Case No. 2:14-cv-10904 (E.D. Mich. Mar. 17, 2014)

Case No. 2:14-cv-10904


ROBERT DORION SANGO, Plaintiffs, v. D. ROWLEY, Defendants.

Hon. Victoria A. Roberts



This is a civil rights action brought by a state prisoner pursuant to 42 U.S.C. § 1983. Before the Court is Plaintiff's motion for a temporary restraining order and preliminary injunction.

I. Factual allegations

Plaintiff Robert Sango is incarcerated with the Michigan Department of Corrections (MDOC) at the Ionia Correctional Facility. Plaintiff alleges that while he was housed at the St. Lous Correctional Facility Defendant, Defendant, a corrections officer, attempted to spray pepper spray directly into his airways and "drive-tasered" him in his spine three times. Plaintiff seeks a temporary restraining order and a preliminary injunction preventing Michigan Department of Corrections personnel from using a taser on him while his lawsuits are pending.

II. Discussion

The issuance of preliminary injunctive relief is committed to the discretion of the district court. See Ne. Ohio Coal. v. Blackwell, 467 F.3d 999, 1009 (6th Cir. 2006); Nader v. Blackwell, 230 F.3d 833, 834 (6th Cir. 2000). In exercising that discretion, a court must consider whether plaintiff has established the following elements: (1) a strong or substantial likelihood of success on the merits; (2) the likelihood of irreparable injury if the preliminary injunction does not issue; (3) the absence of harm to other parties; and (4) the protection of the public interest by issuance of the injunction. Id. These factors are not prerequisites to the grant or denial of injunctive relief, but factors that must be "carefully balanced" by the district court in exercising its equitable powers. Frisch's Rest., Inc. v. Shoney's, Inc., 759 F.2d 1261, 1263 (6th Cir. 1985); see also Ne. Ohio Coal., 467 F.3d at 1009. Moreover, where a prison inmate seeks an order enjoining state prison officials, the court is required to proceed with the utmost care and must recognize the unique nature of the prison setting. See Glover v. Johnson, 855 F.2d 277, 284 (6th Cir. 1988); Kendrick v. Bland, 740 F.2d 432 at 438 n.3, (6th Cir. 1984). The party seeking injunctive relief bears a heavy burden of establishing that the extraordinary and drastic remedy sought is appropriate under the circumstances. See Overstreetv. Lexington-Fayette Urban Cnty. Gov't, 305 F.3d 566, 573 (6th Cir. 2002); Stenberg v. Cheker Oil Co., 573 F.2d 921, 925 (6th Cir. 1978); see also O'Lone v. Estate of Shabazz, 482 U.S. 342 (1986).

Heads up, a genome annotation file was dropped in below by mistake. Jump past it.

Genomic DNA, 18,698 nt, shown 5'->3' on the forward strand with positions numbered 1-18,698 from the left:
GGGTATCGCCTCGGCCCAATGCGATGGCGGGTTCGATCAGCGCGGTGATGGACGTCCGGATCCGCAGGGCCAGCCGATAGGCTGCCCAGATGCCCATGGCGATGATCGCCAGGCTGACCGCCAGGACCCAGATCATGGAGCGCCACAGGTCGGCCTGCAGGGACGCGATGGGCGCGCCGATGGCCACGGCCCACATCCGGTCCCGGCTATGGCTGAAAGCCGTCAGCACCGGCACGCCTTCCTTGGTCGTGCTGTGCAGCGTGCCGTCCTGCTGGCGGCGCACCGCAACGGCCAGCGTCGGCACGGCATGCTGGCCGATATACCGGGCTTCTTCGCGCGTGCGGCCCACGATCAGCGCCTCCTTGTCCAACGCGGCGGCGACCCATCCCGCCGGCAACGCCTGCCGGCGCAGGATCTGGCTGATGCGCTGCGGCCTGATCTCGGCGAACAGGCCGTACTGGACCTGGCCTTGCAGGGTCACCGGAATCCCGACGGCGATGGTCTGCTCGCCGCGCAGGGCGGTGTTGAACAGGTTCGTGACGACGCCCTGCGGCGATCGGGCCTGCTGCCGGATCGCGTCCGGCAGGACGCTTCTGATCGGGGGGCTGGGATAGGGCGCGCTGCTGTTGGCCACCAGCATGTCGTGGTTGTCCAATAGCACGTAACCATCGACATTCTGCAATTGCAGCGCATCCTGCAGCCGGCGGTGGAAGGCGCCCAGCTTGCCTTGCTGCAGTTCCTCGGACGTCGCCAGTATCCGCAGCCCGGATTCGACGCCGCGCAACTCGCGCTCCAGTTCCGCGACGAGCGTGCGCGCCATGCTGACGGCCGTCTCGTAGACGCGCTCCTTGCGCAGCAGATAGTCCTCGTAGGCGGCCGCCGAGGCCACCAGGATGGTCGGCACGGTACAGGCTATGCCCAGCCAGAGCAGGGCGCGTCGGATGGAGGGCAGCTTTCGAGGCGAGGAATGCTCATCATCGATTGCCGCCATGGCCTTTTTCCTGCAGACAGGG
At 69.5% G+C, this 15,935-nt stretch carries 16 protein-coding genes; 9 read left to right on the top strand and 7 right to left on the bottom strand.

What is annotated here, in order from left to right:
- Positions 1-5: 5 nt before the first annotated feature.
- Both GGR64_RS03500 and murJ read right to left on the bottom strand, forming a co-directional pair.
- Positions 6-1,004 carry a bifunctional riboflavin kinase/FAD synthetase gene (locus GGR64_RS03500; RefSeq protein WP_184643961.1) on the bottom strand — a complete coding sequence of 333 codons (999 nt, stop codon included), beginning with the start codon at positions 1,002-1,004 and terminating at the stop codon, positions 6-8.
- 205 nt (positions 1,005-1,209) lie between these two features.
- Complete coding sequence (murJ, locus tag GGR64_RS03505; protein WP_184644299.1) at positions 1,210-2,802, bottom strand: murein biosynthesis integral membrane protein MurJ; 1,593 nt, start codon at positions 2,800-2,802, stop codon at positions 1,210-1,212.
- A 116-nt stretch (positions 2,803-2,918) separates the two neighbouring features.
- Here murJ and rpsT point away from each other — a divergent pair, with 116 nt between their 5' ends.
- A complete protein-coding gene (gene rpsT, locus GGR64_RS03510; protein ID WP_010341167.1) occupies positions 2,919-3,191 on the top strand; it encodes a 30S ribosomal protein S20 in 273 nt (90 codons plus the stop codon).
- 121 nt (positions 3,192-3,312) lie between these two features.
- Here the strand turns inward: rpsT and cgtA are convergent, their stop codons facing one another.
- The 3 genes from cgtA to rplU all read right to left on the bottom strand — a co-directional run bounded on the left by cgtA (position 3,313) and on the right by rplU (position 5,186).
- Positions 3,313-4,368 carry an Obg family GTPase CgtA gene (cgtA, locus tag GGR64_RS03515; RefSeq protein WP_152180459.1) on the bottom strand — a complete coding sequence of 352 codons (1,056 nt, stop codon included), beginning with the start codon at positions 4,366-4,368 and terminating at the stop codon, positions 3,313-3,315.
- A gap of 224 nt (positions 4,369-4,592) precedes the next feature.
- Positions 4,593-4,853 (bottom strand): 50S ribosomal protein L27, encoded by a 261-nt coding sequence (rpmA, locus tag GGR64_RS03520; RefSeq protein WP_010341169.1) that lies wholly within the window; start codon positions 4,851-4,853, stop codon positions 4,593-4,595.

Under Sixth Circuit authority, Plaintiff's "initial burden" in demonstrating entitlement to preliminary injunctive relief is a showing of a strong or substantial likelihood of success on the merits of his section 1983 action. NAACP v. Mansfield, 866 F.2d 162, 167 (6th Cir. 1989). Plaintiff has not made such a showing. It is not at all clear from Plaintiff's pro se complaint or subsequent filings that Plaintiff has a substantial likelihood of success on his claim.

Second, the presence of irreparable harm is not evident. A plaintiff's harm from the denial of a preliminary injunction is irreparable only if it is not fully compensable by monetary damages. See Overstreet, 305 F.3d at 578. Since the alleged incident in question, Plaintiff has been transferred to the Ionia Correctional Facility, and no longer is at risk from the Defendant.

Finally, the interests of identifiable third parties and the public at large weigh against an injunction. Decisions concerning prison security are vested in prison officials, in the absence of a constitutional violation. Any interference by the federal courts in the administration of state prisons is necessarily disruptive. The public welfare therefore militates against the issuance of extraordinary relief in the prison context, absent a sufficient showing of a violation of constitutional rights. See Glover, 855 F.2d at 286-87. That showing has not been made here. Accordingly, Plaintiff's motion for preliminary relief (docket # 3) is DENIED.



Hon. Victoria A. Roberts

United States District Court